Cruelty of North Korea’s leader knows no bounds

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By Mark Ellis –

Underground church in North Korea

Due to the Covid-19 crisis, North Korea’s government shut down their borders in late January, banned foreign tourists, and stopped flights in and out of the country.

Hundreds involved in cross-border trade were stranded in China, according to a report by Cornerstone Ministries.

In July, one North Korean reportedly slipped back into North Korea by swimming across the Imjin River. President Kim Jong Un warned that if the border was breached again, the officials held responsible would be executed.

The following month, another man secretly crossed the Tumen River into North Korea, but was later discovered. “Kim Jong Un became enraged at the border control failure,” reports Brother Isaac, with Cornerstone.

President Kim then ordered the execution of the military commander in charge of that section of the border, along with the provincial political officer, a social security officer, a business associate of the man who breached the border, and three others.

“The executions were carried out in public,” Brother Isaac reports. “It is said that the executions were so horrific that the people could not bear to look. Some witnesses admitted they wet their pants. When the heavy-caliber weapons firing had ended, the bodies of the condemned men were no more than bloody fragments.”

At the beginning of Kim’s reign, he attempted to project a benevolent image, but that has changed. “In the last two years we are seeing exclusively an angry Kim Jong Un,” according to Brother Isaac.

“He has become just as his father was. He yells at everyone around him, and capriciously demotes and kills people…he is revealing his real self, a wantonly cruel dictator.”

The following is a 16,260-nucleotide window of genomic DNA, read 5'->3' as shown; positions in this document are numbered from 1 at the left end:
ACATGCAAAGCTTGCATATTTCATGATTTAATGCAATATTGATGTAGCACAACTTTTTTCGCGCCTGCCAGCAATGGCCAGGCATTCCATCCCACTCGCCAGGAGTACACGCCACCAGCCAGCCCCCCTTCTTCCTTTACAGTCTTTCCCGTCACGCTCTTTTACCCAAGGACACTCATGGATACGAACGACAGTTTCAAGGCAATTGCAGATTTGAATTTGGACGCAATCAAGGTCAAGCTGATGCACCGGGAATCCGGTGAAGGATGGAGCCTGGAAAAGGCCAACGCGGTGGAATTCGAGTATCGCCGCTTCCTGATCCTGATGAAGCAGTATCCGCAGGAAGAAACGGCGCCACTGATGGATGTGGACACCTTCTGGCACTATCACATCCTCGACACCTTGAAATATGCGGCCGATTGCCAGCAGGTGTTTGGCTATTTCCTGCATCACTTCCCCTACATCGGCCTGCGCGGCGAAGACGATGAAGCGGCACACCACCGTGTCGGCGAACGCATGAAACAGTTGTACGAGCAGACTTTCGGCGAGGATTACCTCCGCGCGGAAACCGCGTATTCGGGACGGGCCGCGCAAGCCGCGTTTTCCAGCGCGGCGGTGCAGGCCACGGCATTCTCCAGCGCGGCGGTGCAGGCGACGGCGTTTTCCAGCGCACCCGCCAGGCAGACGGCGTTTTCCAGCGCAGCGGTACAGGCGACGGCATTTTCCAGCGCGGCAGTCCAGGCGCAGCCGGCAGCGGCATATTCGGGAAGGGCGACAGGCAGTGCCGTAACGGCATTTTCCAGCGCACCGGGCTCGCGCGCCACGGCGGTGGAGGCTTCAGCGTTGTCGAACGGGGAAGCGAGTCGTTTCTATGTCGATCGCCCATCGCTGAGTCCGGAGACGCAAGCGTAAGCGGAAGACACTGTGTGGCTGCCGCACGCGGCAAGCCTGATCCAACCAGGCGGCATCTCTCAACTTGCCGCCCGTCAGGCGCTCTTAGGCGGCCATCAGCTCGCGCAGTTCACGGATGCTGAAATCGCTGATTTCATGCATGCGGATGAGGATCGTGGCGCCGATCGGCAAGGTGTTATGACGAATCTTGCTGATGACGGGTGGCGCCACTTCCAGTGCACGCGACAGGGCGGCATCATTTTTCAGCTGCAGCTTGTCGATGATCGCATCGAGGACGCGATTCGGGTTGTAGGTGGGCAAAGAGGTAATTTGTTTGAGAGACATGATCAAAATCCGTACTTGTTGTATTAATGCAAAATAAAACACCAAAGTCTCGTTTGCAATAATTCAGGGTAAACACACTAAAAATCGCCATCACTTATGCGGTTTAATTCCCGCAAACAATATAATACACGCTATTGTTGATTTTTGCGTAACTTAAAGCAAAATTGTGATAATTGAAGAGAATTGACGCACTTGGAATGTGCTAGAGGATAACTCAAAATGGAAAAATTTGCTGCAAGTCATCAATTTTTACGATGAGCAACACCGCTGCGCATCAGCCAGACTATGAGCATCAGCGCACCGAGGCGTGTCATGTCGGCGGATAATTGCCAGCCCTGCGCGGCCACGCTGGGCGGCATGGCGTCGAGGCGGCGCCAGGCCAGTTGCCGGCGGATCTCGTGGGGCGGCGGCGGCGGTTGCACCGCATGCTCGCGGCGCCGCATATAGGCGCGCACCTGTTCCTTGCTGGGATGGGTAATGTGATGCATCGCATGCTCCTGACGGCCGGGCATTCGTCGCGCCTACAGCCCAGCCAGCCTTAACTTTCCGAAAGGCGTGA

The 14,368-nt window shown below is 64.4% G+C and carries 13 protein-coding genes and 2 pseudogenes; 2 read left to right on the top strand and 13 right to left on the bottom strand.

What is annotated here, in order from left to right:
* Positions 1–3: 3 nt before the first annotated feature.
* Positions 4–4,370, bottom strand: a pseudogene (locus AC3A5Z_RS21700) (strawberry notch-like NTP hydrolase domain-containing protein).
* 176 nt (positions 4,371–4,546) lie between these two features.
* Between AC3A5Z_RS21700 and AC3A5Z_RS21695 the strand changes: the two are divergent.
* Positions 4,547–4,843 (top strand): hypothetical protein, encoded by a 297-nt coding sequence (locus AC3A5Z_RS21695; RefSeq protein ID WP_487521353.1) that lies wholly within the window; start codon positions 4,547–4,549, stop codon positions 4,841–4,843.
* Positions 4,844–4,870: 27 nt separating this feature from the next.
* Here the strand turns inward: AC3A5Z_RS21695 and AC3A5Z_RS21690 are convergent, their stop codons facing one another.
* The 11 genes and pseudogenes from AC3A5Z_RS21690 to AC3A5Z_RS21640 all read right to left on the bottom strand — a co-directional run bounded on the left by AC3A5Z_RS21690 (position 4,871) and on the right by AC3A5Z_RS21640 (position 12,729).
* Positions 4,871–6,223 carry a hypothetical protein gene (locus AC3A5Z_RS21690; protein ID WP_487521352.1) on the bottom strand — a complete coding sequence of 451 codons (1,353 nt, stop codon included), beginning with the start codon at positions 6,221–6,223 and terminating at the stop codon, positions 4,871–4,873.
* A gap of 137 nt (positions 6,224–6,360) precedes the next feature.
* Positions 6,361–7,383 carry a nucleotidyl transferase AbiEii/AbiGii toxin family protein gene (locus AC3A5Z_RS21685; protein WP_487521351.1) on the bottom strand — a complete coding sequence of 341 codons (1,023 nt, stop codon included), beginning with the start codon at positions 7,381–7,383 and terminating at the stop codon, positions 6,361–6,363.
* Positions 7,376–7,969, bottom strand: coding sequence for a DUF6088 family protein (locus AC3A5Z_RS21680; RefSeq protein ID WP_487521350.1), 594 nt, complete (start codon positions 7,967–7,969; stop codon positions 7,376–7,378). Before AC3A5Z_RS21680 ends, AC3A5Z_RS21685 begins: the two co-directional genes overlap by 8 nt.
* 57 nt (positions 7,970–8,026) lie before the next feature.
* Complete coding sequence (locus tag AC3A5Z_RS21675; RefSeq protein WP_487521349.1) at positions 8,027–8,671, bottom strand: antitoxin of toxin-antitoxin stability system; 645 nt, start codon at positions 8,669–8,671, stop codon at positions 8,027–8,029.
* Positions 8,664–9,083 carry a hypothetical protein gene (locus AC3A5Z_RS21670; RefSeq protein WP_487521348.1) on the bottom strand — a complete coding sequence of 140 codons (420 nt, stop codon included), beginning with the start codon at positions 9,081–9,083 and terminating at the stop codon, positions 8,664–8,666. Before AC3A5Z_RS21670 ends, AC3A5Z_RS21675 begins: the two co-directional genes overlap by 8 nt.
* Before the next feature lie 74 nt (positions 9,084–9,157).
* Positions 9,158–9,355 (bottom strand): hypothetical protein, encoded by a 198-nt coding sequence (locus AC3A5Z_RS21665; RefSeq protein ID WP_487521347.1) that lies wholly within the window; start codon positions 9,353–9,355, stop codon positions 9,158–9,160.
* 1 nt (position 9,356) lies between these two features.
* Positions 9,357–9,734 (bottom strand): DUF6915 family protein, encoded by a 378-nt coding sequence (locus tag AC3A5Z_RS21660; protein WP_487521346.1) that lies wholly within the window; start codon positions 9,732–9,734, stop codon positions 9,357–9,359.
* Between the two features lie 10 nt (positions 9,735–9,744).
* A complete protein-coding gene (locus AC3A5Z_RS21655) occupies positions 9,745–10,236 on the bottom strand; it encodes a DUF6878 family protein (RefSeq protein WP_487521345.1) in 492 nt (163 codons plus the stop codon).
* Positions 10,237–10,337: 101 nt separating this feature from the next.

Dire economic conditions

The country’s lockdown has had a severe impact on the economy. “More than 80% of the wares in over 800 authorized markets are from China,” according to Cornerstone. “Some of these were forced to close due to lack of inventory.”

Because of the shortages, prices rose as much as ten-fold. Two pounds of rice costs an entire month’s salary for the average teacher in North Korea. “That teacher can only buy one kilogram (2.2 pounds) if rice, which will only last five meals. How can a family of four survive?”

The official exchange rate is 900 won to the dollar. “However, our missionary in the field reported unofficially that one dollar is exchanged in the black market for 9,200 won. That means a high school teacher earns a half dollar a month.”

Hunger for Bibles

 Until the border shutdowns, Bibles and food have been smuggled into North Korea from China. Missionaries gave Bibles to North Koreans who illegally crossed the border into China looking for food.

“Many North Koreans would spend a night learning the basics of the faith and return home with Bibles in their backpacks. There are many underground believers still reading the Bible knowing there will be severe consequences if it is discovered.”

When one of Cornerstone’s missionaries handed a Bible to one grateful North Korean woman, “her eyes shone the way a diamond shines when hit by light.”

“As each receives a Bible we notice hands are shaking because it is so precious and because of knowing the consequence of possessing a Bible.”

 

To learn more about Cornerstone’s ministry in North Korea, go here

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